Bats are not blind. In fact, they see just as well as humans do, and like humans, their night vision is mediocre. But at night, insects abound and competing predators are fast asleep, creating the perfect opportunity for bats to feast. During seasons when they are not hibernating, clouds of carnivorous bats fly out from caves and trees to hunt for insects using a process called echolocation that allows them to navigate and locate prey with sound. While hunting, they can eat up to 1200 insects an hour, making them indispensable to farmers.
A little over half of bat species echolocate. Most of these echolocating bats fall into a group called “microbats.” Although they are some of the smallest bats out there (it is not uncommon for a microbat to be the size of a human thumb), microbats are also some of the ugliest. Unlike their cuter counterparts, megabats, who basically look like foxes with wings and often only eat fruit, microbats have beady little eyes, wrinkled pig noses, and oversized ears. Consider them the pugs of the bat world. It is partly these oversized ears, however, that allow them to distinguish between objects half a millimeter apart.
The process of bat echolocation starts in the throat. Bats emit a clicking sound, almost like a chirp, through their mouths into their surroundings. These sounds, referred to as “calls”, are mostly ultrasonic, meaning they are at frequencies that the human ear cannot detect. And this is fortunate for us, because many bats (like the Myotis Lucifugus) produce calls as loud as 120 decibels. For reference, this is louder than a fire alarm ten centimeters from your ear. Bats are also mostly deaf to their own calls. The bones that connect the ear drum to the inner ear detach from each other when the bat emits its call so that no vibration is sent to the inner ear.
The calls permeate the surrounding area, reflecting off of trees, vines, other bats, and prey as the bat hunts. The sound waves then return to the bat’s ears after being changed by the surroundings. It processes the discrepancies between ingoing and outgoing sound waves to construct a mental map of the area. Bats are only able to process one of these call-and-echo pairs at a time, rather than a continuous stream of sound.
Bat calls range between 0.2 to 100 milliseconds in duration. As the bat moves closer to its prey, the calls get shorter so the bat can more quickly process information about the prey’s location. The amount of time between successive calls also decreases as the bat approaches the prey. This is because the sound does not have to travel as far out and back, so the bat is able to update its mental map of the insect’s location more frequently.
There are two main strategies of calls that bats use when echolocating. The first is frequency modulated sweeps. This is when the bat’s outgoing signal covers a broad range of frequencies, usually starting from high frequencies and going to low all in one call. This is good for when the bat is in an area with a lot of noise, such as trees or other bats. There is more information going out, including different harmonics, and therefore more information can be gained from the resulting echoes.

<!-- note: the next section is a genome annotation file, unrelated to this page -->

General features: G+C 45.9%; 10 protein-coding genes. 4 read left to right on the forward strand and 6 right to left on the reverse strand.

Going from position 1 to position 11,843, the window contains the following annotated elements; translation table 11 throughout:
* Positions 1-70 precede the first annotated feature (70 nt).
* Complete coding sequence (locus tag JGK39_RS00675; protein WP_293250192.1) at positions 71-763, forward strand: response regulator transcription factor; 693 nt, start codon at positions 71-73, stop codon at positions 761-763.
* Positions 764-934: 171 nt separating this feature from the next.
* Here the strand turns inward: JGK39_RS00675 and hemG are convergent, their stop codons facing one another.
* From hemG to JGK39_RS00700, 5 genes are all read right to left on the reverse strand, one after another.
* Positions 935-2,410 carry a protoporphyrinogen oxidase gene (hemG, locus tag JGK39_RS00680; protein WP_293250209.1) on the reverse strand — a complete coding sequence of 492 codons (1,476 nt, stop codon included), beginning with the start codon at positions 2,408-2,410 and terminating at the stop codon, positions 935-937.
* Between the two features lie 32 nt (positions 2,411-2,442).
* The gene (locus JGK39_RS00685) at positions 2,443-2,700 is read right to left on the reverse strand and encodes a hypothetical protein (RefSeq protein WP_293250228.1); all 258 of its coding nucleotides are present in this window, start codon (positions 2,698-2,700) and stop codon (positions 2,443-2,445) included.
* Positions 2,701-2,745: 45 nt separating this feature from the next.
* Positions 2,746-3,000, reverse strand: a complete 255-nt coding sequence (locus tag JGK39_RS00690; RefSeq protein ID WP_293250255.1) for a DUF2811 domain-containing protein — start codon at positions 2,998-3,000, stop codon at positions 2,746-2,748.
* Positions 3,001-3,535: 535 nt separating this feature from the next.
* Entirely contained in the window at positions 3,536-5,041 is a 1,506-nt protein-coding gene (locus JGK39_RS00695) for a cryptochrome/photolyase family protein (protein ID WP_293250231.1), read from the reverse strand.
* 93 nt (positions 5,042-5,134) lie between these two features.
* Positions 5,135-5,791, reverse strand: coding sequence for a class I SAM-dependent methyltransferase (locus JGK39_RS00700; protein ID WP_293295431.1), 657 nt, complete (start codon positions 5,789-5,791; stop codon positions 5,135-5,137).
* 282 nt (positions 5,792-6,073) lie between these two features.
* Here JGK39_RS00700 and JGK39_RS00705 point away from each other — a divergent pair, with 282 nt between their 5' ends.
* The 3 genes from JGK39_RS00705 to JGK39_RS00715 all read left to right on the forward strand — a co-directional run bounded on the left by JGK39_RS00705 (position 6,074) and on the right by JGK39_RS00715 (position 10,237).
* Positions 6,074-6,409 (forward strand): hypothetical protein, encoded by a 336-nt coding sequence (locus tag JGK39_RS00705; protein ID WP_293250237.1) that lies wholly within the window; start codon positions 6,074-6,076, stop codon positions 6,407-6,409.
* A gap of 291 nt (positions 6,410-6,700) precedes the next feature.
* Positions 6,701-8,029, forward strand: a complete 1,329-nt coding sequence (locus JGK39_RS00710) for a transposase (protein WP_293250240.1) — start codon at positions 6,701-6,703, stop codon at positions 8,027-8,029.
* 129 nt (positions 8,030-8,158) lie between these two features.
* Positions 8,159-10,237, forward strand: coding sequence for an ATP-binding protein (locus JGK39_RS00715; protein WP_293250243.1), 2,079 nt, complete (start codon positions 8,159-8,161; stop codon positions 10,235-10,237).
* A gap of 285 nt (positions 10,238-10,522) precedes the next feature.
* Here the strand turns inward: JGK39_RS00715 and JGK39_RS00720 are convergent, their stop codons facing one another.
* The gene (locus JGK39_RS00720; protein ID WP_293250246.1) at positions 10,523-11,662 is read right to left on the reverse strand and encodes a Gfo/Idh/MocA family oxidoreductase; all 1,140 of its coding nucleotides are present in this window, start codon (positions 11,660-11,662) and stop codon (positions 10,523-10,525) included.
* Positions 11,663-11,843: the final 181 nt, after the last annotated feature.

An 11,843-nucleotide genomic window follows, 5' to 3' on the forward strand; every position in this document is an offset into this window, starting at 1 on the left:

The second call strategy is using constant frequency tones rather than changing the frequency within the call. This is used when a bat is flying in an open area without much interference. It requires less energy from the bat than frequency modulation does. Another advantage of constant frequency calls is the detection of doppler shift, or the shifting of the frequency of sound waves as the source of the sound moves relative to the observer. When the source is moving toward the observer, each wave is emitted at a distance closer to the observer than the previous wave. This causes the sound waves to reach the observer at a quicker and quicker rate (or frequency!). Think about when an ambulance drives past you on the sidewalk. The pitch of its siren is raised until it passes you, and then it gets lower.
Similarly, a bat call goes out at one frequency, and the echo from a moving insect comes back at a lower or higher frequency. From this change, the bat can not only tell that the insect is moving, but it also knows its speed. Not to mention that tiny vibrations from insect wings even allow bats to know if their prey is in flight.
Even cooler is that bats compensate for doppler shift by raising or lowering the frequency of their calls so that the echo comes back at the optimal range of frequencies it can hear. This phenomenon was discovered by strapping a bat to a swing, facing it toward a wall, and recording the way the bat lowered and raised its call frequency depending on if it was going toward or away from the wall. Interestingly, different bat species that live in the same areas have evolved to hear best at frequencies distinct from one another so as not to interfere with the others’ hunting. How sweet of natural selection.
Before writing this, my experience of bats consisted only of the scene in The Office where Meredith contracts rabies after Dwight traps a bat in a bag around her head. And although they do carry disease and can look unsettling, microbats are incredible and important animals that can teach humans a great deal about using sound to navigate. For example, check out this article about a blind human man that uses echolocation!
References and cool stuff:
- http://chargedmagazine.org/2013/12/badass-biology- bat-echolocation/
- https://www.scientificamerican.com/article/how-do- bats-echolocate-an/